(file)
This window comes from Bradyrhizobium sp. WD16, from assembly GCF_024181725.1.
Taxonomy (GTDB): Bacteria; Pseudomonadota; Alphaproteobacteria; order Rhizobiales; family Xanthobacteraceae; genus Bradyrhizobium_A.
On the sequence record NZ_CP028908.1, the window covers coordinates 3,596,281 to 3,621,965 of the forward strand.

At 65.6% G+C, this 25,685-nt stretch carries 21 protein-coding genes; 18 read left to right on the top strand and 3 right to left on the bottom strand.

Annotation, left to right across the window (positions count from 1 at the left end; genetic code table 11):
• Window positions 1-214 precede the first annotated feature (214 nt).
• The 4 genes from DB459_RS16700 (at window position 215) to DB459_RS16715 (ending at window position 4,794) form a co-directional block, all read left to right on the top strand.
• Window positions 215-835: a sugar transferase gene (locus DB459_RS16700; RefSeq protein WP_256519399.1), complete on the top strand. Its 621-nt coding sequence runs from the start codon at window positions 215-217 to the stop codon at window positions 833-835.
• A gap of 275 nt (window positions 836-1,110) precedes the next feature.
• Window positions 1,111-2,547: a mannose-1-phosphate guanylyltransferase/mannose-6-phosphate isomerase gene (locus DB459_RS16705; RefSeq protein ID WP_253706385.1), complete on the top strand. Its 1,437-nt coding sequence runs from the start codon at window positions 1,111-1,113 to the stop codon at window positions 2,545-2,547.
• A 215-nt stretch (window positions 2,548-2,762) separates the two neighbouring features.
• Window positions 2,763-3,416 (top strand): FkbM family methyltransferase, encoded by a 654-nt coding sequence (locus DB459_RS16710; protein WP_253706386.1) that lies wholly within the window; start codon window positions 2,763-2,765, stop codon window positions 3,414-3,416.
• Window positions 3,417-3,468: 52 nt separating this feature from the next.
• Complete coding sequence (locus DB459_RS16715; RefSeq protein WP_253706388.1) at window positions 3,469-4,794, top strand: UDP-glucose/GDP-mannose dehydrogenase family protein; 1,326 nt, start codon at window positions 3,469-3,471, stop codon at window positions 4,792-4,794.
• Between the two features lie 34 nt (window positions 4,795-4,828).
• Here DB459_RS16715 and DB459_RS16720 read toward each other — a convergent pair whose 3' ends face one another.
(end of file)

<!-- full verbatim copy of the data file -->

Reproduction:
This window comes from Bradyrhizobium sp. WD16, from assembly GCF_024181725.1.
Taxonomy (GTDB): Bacteria; Pseudomonadota; Alphaproteobacteria; order Rhizobiales; family Xanthobacteraceae; genus Bradyrhizobium_A.
On the sequence record NZ_CP028908.1, the window covers coordinates 3,596,281 to 3,621,965 of the forward strand.

At 65.6% G+C, this 25,685-nt stretch carries 21 protein-coding genes; 18 read left to right on the top strand and 3 right to left on the bottom strand.

Annotation, left to right across the window (positions count from 1 at the left end; genetic code table 11):
• Window positions 1-214 precede the first annotated feature (214 nt).
• The 4 genes from DB459_RS16700 (at window position 215) to DB459_RS16715 (ending at window position 4,794) form a co-directional block, all read left to right on the top strand.
• Window positions 215-835: a sugar transferase gene (locus DB459_RS16700; RefSeq protein WP_256519399.1), complete on the top strand. Its 621-nt coding sequence runs from the start codon at window positions 215-217 to the stop codon at window positions 833-835.
• A gap of 275 nt (window positions 836-1,110) precedes the next feature.
• Window positions 1,111-2,547: a mannose-1-phosphate guanylyltransferase/mannose-6-phosphate isomerase gene (locus DB459_RS16705; RefSeq protein ID WP_253706385.1), complete on the top strand. Its 1,437-nt coding sequence runs from the start codon at window positions 1,111-1,113 to the stop codon at window positions 2,545-2,547.
• A 215-nt stretch (window positions 2,548-2,762) separates the two neighbouring features.
• Window positions 2,763-3,416 (top strand): FkbM family methyltransferase, encoded by a 654-nt coding sequence (locus DB459_RS16710; protein WP_253706386.1) that lies wholly within the window; start codon window positions 2,763-2,765, stop codon window positions 3,414-3,416.
• Window positions 3,417-3,468: 52 nt separating this feature from the next.
• Complete coding sequence (locus DB459_RS16715; RefSeq protein WP_253706388.1) at window positions 3,469-4,794, top strand: UDP-glucose/GDP-mannose dehydrogenase family protein; 1,326 nt, start codon at window positions 3,469-3,471, stop codon at window positions 4,792-4,794.
• Between the two features lie 34 nt (window positions 4,795-4,828).
• Here DB459_RS16715 and DB459_RS16720 read toward each other — a convergent pair whose 3' ends face one another.